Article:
Average aircraft age of only 54 months!!! And with 81 aircraft! Damn, that's crazy. Didn't they want to get rid of the A345s?
    Whatever is necessary, is never unwise.

  • #2
    They still look as keen to keep them as they are set to launch a second daily frequency to JFK, which clearly shows going across the Pond proved a nice marketing idea for them.
    Alain
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    • #3
      OMG...that is certainly a rapidly-expanding airline.Doesn' EK fly 2x daily to MEL with the B773 continuing to AKL with their A345 continuing to Christchurch?


      JAT - More than flying

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      • #4
        Wow I didn't think they were expanding this fast...
        sigpic
        http://www.jetphotos.net/showphotos.php?userid=170

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        • #5
          Originally posted by aca_srbija
          OMG...that is certainly a rapidly-expanding airline.Doesn' EK fly 2x daily to MEL with the B773 continuing to AKL with their A345 continuing to Christchurch?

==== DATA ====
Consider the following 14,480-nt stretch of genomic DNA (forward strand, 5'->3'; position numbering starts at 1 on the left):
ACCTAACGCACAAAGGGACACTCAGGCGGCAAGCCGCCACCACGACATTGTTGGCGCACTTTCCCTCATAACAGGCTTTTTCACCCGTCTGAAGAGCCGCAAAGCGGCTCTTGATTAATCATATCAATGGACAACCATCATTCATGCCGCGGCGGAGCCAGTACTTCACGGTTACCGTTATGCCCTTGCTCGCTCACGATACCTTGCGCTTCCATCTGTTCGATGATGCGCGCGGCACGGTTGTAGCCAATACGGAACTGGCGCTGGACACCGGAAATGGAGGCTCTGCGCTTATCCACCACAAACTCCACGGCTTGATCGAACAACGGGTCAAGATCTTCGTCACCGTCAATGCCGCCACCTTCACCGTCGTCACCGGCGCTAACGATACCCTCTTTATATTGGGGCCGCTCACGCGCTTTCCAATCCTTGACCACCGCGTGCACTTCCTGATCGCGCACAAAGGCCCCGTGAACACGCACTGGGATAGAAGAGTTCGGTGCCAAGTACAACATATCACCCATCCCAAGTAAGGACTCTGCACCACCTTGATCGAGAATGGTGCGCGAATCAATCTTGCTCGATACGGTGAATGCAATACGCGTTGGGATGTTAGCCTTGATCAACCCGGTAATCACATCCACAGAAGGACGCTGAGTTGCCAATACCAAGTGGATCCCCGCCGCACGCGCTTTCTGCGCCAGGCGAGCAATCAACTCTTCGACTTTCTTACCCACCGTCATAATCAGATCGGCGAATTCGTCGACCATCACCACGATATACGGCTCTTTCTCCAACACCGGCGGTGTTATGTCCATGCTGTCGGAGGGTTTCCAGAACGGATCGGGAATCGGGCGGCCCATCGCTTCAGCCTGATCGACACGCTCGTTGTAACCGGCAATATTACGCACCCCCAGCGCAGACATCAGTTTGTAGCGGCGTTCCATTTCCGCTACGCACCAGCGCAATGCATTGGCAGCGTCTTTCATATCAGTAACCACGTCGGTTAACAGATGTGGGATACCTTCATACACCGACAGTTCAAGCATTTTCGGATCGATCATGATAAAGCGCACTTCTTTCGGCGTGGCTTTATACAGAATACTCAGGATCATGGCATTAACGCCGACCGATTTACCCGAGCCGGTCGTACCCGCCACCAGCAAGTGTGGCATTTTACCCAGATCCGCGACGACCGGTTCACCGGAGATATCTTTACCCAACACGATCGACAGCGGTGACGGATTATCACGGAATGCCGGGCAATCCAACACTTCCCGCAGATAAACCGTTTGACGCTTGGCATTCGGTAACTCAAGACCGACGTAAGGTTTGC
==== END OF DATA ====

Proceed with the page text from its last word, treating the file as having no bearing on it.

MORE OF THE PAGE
Their a/c are almost empty, but they only need a small amount of pax for it to be cheaper than leaving it on the ground at MEL or SYD all day. The swap from MEL was due to MEL not having very good load factors and SYD being more expensive to keep on the ground all day.

          I think they orignally flew MEL-CHC due to there being less competition. When the A345 was first brought in to CHC QF alone had 20 767s and 1 747 on the route (SYD-CHC) per week!
          Sam Rudge
          A 5D3, some Canon lenses, the Sigma L and a flash

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          • #6